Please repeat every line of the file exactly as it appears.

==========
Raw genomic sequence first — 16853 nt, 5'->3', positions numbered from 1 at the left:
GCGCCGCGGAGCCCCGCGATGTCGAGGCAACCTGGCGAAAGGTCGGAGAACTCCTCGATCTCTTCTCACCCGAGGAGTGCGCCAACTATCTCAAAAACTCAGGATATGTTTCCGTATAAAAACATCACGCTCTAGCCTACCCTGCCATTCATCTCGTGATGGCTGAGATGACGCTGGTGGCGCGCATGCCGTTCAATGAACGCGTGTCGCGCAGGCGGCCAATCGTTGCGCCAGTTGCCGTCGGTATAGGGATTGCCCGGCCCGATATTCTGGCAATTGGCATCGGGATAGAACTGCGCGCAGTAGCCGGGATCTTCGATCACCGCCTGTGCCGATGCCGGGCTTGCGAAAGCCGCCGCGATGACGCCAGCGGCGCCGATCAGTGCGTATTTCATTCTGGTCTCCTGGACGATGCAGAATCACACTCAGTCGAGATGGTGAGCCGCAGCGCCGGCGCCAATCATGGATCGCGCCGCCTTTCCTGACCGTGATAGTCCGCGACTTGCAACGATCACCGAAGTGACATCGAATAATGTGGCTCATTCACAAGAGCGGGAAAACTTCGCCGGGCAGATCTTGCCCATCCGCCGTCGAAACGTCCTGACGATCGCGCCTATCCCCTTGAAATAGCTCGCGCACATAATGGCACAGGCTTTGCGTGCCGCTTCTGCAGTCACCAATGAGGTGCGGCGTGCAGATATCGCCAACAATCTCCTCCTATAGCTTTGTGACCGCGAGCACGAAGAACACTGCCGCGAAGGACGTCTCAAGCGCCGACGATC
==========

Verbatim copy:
Raw genomic sequence first — 16853 nt, 5'->3', positions numbered from 1 at the left:
GCGCCGCGGAGCCCCGCGATGTCGAGGCAACCTGGCGAAAGGTCGGAGAACTCCTCGATCTCTTCTCACCCGAGGAGTGCGCCAACTATCTCAAAAACTCAGGATATGTTTCCGTATAAAAACATCACGCTCTAGCCTACCCTGCCATTCATCTCGTGATGGCTGAGATGACGCTGGTGGCGCGCATGCCGTTCAATGAACGCGTGTCGCGCAGGCGGCCAATCGTTGCGCCAGTTGCCGTCGGTATAGGGATTGCCCGGCCCGATATTCTGGCAATTGGCATCGGGATAGAACTGCGCGCAGTAGCCGGGATCTTCGATCACCGCCTGTGCCGATGCCGGGCTTGCGAAAGCCGCCGCGATGACGCCAGCGGCGCCGATCAGTGCGTATTTCATTCTGGTCTCCTGGACGATGCAGAATCACACTCAGTCGAGATGGTGAGCCGCAGCGCCGGCGCCAATCATGGATCGCGCCGCCTTTCCTGACCGTGATAGTCCGCGACTTGCAACGATCACCGAAGTGACATCGAATAATGTGGCTCATTCACAAGAGCGGGAAAACTTCGCCGGGCAGATCTTGCCCATCCGCCGTCGAAACGTCCTGACGATCGCGCCTATCCCCTTGAAATAGCTCGCGCACATAATGGCACAGGCTTTGCGTGCCGCTTCTGCAGTCACCAATGAGGTGCGGCGTGCAGATATCGCCAACAATCTCCTCCTATAGCTTTGTGACCGCGAGCACGAAGAACACTGCCGCGAAGGACGTCTCAAGCGCCGACGATC